LOBBYISTS: Debate Over Prescription Drugs Creates Unusual Enemies
The current debate over prescription drug benefits not only divides Democrats from Republicans, it pits two large, influential lobbies against one another -- the Health Insurance Association of America and the Pharmaceutical Research and Manufacturers of America, the New York Times reports. For several months, the pharmaceutical industry has been arguing on Capitol Hill and in broad advertisements that private insurance companies should offer prescription drug benefits. In a recent advertisement, the pharmaceutical industry argued that the Democrats' proposal to add a prescription drug benefit to Medicare "would hurt the industry, slow research and ultimately harm patients."
Allies No More?
However, the insurance industry, normally an ally of the Republican Party, has voiced objections to the GOP plan, which relies on insurance companies to offer prescription drug benefits. Even though the GOP plan would offer insurers subsidies, HIAA officials argue that private companies would face difficulties offering an inexpensive product and making a profit while drug prices keep climbing and the elderly, who take the most medications, would be purchasing the coverage. Chip Kahn, president of HIAA, testified before a House committee earlier this month, "We do not believe that private drug-only insurance is a viable concept given the substantial economic and regulatory barriers and problems with adverse selection that would face such a product." Democrats say that the insurance industry's resistance proves that the GOP plan is unrealistic. "This really shows the GOP drug plan to be a mirage," Ronald Pollack, executive director of Families USA, a health care advocacy group, said, adding, "It looks good from a distance, but there's very little there. Notwithstanding the fact that the GOP bill would provide huge subsidies to insurance companies, the insurance companies are still saying, 'We're not going to offer these policies.'" But PhRMA officials counter that a privatized plan would work, since, as PhRMA Executive Vice President Judith Bello testified, the insurance industry has already created private policies for "cancer, sports accidents, emergency room visits, pregnancy complications and campers."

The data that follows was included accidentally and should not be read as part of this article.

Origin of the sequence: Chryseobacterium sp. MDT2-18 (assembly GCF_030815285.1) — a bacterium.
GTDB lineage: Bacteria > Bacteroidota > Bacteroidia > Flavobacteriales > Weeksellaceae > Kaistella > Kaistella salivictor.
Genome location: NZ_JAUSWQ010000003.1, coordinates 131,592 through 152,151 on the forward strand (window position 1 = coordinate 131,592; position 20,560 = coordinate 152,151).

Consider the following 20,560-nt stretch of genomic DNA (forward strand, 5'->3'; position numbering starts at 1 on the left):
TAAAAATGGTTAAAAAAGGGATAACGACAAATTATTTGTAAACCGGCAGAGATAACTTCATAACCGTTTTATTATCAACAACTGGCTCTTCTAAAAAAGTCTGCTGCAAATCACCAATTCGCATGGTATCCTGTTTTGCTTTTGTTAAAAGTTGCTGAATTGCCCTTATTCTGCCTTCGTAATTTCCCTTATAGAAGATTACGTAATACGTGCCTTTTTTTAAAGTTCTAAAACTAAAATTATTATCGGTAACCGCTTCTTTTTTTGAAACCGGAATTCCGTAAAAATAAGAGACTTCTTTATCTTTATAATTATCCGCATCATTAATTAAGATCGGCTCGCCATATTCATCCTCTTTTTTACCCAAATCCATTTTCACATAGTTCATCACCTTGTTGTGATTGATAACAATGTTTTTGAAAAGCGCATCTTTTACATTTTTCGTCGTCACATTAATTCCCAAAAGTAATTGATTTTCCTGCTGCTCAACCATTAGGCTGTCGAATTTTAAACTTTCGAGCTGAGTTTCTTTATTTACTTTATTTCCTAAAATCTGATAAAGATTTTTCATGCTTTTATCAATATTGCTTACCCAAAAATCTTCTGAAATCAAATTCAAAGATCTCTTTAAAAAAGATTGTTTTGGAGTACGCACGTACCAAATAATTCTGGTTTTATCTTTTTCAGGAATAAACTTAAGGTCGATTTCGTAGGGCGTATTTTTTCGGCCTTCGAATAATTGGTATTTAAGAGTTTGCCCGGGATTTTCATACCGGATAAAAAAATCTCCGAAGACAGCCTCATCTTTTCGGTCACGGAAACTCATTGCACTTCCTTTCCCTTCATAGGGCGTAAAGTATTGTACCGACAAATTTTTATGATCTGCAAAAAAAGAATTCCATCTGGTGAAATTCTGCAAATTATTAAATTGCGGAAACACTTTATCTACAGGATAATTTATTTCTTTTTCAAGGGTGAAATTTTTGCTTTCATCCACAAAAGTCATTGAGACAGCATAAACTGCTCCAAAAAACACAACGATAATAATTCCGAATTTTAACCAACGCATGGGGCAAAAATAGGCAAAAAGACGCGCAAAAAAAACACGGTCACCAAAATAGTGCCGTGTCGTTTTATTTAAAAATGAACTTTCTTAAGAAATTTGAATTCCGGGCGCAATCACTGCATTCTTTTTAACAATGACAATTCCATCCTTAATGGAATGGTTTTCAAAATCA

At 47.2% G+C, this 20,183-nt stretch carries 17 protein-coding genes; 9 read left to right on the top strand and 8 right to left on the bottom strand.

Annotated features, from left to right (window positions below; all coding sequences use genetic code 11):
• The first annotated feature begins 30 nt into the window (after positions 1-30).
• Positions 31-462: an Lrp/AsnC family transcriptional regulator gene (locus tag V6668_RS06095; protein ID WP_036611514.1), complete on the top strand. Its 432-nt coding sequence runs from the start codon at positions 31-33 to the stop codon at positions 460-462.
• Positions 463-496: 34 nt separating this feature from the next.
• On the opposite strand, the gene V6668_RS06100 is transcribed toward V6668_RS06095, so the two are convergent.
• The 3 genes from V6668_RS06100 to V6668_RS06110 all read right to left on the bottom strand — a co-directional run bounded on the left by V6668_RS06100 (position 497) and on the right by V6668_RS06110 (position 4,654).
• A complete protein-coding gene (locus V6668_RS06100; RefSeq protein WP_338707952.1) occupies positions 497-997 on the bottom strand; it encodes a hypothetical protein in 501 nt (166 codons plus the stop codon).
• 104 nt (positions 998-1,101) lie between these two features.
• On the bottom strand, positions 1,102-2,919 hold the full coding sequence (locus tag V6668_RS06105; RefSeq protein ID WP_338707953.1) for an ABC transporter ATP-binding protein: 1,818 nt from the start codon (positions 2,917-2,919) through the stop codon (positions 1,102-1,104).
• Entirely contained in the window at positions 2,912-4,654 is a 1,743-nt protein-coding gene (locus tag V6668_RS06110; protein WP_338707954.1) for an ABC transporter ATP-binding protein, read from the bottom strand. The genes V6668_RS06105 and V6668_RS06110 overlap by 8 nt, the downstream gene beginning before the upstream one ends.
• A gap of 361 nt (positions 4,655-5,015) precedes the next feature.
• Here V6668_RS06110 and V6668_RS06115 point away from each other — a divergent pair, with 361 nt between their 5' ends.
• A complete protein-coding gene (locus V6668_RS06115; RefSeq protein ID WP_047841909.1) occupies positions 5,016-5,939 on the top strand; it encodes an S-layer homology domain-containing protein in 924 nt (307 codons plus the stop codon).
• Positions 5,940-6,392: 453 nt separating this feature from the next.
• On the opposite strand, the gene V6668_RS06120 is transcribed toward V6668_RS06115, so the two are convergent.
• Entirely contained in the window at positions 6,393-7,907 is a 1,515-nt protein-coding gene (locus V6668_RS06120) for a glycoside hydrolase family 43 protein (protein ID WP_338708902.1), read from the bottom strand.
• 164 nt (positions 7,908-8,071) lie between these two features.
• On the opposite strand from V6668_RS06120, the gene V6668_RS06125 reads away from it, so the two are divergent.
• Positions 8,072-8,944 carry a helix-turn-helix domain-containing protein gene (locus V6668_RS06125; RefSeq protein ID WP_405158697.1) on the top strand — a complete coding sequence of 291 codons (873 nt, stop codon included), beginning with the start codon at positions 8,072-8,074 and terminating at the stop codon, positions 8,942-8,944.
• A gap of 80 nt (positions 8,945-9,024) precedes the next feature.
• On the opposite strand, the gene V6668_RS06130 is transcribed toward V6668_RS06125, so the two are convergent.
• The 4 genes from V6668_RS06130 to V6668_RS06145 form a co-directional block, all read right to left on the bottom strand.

John Feehery, a spokesperson for House Speaker Dennis Hastert (R- Ill.), said that the GOP plan "will create a huge pot of money that the private market will want to get involved in. The fact is, this is a great benefit for seniors and we've already had some movement from the private sector that they will be interested in it." But critics point to Medicare+Choice, the last major effort to privatize health benefits. Rep. Benjamin Cardin (D-Md.) contended that the plan "by anyone's analysis has not worked" and points to the large numbers of private HMOs that have pulled out of the Medicare program because of its unprofitability (Toner, 6/25).